Tuesday, November 22, 2011

The Problem of Evil

1 . The Problem of Evil is a problem that relates to Theology, Cosmology, Anthropology,
Ethics & Politics, Soteriology, and Eschatology, chiefly; then, also to the other doctrines.
Therefore, its solution is pivotal.
2. Any theology that claims to be systematic, but fails to address the Problem of Evil
sufficiently is severely defective. It cannot be systematic; and if it is, its foundations are
3. Any Systematic Theology that relegates the Problem of Evil to the realm of mysteries is a
blank theology.
4. To unstrap the Problem of Evil is to touch the heart of reality; to feel the heartbeat of

The brow of Prince Siddhartha wrinkled up in deep pondering. He thought hard, and forgot
the world around – all the whisperings of servants, chirpings of birds, and the presence of his
wife nearby. The four scenes that he had recently seen occupied his thoughts as the dusk
turned into the dark night. Sickness, decay, and death on one hand and the tranquility of the
ascetic on the other hand – these two contradictory sights that he had seen troubled him.
Finally, he donned the saffron robe and left his palace in search for Truth.

If a philosopher can denounce his philosophy over a toothache, his philosophy is worthless. It
is pain that makes one a philosopher; it is the philosophy that solves the problem of pain that
is worthy to be called philosophy in the end.

Why is there evil in the world? Why is there a world? Is there a history-healing solution for
the problem of evil? because, if there is only a future solution, the past is left unameliorated.

The mother, with her four kids, looked at the SS man and asked, “See them, is it really
possible that you are going to have such lovely kids killed?” He didn’t answer. A few hours
after this, the kids were gassed in Hitler’s gas chambers.

If God governs the world, why does crime abound, why do accidents happen, and why is the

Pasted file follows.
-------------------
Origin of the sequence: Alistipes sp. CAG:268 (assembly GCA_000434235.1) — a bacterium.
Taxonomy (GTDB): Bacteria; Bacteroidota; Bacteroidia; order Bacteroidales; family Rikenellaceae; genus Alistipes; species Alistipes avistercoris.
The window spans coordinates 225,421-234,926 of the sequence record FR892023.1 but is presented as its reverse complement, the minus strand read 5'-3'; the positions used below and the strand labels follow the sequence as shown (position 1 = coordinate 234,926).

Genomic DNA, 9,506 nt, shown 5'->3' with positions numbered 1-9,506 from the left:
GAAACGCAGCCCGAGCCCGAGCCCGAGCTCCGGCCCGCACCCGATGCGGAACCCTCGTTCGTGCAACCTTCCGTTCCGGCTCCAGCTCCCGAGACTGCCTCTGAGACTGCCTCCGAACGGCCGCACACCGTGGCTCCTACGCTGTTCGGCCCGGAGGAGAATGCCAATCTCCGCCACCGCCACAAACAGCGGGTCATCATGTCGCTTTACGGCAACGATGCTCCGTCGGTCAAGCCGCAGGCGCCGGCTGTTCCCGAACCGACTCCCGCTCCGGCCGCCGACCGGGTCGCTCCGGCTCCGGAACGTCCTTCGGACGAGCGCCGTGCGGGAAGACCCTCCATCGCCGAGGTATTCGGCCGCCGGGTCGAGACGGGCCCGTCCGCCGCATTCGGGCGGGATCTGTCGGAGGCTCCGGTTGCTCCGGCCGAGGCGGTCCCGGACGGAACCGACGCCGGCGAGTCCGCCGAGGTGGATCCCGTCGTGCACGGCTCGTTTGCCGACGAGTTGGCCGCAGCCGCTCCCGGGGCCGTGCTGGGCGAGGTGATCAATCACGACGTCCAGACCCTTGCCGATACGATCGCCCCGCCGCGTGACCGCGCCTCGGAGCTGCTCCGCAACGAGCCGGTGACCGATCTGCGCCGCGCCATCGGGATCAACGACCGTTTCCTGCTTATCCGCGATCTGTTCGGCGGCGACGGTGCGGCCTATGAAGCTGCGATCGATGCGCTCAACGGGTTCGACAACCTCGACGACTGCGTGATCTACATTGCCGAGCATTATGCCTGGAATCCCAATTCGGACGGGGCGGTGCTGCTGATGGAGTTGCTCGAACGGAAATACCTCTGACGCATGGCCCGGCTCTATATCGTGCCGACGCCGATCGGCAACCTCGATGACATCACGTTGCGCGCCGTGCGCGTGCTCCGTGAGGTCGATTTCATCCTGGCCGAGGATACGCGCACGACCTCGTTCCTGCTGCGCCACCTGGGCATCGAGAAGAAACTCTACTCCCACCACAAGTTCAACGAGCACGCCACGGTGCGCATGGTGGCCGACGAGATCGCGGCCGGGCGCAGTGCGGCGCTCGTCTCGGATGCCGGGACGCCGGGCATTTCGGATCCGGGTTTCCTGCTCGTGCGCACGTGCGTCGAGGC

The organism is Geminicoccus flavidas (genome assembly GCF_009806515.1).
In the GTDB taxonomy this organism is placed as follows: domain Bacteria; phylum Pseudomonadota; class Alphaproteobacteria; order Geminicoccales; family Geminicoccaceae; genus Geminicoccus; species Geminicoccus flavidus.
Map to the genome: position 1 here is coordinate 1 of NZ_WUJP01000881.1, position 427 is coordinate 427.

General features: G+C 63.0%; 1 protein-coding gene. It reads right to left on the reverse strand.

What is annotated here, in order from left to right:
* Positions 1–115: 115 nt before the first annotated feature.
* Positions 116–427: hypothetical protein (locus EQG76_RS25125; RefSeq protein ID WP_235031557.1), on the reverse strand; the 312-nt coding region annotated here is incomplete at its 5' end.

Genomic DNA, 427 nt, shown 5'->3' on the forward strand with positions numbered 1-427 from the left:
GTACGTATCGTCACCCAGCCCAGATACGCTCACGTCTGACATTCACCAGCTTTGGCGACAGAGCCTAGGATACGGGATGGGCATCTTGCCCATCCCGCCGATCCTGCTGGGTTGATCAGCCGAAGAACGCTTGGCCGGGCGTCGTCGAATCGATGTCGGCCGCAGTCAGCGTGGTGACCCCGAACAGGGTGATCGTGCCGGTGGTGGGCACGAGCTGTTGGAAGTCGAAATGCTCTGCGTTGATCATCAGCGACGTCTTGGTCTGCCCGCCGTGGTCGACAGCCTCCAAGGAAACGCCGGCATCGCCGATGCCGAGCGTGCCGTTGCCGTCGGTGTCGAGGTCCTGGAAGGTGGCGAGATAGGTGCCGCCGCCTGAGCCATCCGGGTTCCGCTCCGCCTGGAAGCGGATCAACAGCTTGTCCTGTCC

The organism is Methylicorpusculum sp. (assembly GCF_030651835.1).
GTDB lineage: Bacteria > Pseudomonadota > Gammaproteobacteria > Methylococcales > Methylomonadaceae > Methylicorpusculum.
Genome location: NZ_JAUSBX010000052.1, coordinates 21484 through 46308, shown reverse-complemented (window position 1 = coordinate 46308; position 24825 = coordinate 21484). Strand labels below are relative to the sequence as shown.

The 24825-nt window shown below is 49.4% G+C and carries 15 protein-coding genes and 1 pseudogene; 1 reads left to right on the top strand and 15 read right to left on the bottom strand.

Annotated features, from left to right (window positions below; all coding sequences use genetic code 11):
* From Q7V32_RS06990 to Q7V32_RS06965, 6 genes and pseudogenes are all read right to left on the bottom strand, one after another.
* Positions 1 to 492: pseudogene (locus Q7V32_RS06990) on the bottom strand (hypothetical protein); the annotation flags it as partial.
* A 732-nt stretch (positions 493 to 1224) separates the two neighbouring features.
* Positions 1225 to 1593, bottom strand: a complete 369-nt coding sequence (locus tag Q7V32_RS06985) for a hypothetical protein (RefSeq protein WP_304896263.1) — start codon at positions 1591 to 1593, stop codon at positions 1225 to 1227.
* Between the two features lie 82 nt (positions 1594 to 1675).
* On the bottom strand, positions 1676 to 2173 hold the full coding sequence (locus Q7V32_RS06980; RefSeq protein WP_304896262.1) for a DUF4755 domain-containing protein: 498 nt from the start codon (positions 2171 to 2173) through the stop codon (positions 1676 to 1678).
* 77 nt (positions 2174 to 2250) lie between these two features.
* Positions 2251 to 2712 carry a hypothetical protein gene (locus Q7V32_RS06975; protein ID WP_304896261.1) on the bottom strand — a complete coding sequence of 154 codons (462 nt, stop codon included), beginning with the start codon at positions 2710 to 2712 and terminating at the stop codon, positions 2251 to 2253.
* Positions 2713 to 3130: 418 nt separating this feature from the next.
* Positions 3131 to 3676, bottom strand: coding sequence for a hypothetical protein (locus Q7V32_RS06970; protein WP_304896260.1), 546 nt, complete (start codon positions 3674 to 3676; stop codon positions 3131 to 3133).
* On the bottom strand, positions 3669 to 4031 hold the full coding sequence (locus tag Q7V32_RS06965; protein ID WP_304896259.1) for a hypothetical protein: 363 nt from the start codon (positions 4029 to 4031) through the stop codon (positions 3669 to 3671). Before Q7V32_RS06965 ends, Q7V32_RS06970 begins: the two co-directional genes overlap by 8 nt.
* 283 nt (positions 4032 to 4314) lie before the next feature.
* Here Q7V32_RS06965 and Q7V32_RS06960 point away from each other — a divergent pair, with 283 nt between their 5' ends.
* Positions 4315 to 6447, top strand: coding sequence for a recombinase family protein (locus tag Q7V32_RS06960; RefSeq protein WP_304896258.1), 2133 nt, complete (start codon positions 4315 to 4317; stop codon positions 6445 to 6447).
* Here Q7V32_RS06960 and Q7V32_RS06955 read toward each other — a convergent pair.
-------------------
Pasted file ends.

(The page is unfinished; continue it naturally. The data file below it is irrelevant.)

world bereft of peace? If God does not govern the world, then is it free of His jurisdiction? If
not, why doesn’t He govern?

Gautama: The root of evil is tanha, desire. One experiences evil as long as one experiences attachment. The solution is enlightenment.

In effect, the problem is subjective (epistemic and moral) and not objective. No God or
people are to blame for evil.

Upanisads: The root of evil is maya, the self-delusion of the Non-dual into differentiatedreality. In reality, there is no evil; because there is neither subject nor media nor object, neither the experiencer nor the medium of experience nor the experienced. The solution is enlightenment.

In effect, the problem is subjective (epistemic) and not objective. No God or people are to blame for evil.

Mahavira: The root of evil is karma, the physical aggregations of worldly indulgence. The more one indulges in the world, the more karma he accumulates leading to bondage to the world and consequent cycle of birth and rebirth, punarjanma. Evil is himsa, violence, that brings bondage. The solution is ahimsa and meritorious works, punya.

In effect, the problem is subjective (epistemic and moral) primarily. No God is to blame for evil. However, people do cause evil and suffer the consequences of it in the next birth. But,
one’s salvation from evil is one’s own responsibility. No one else is to blame, ultimately.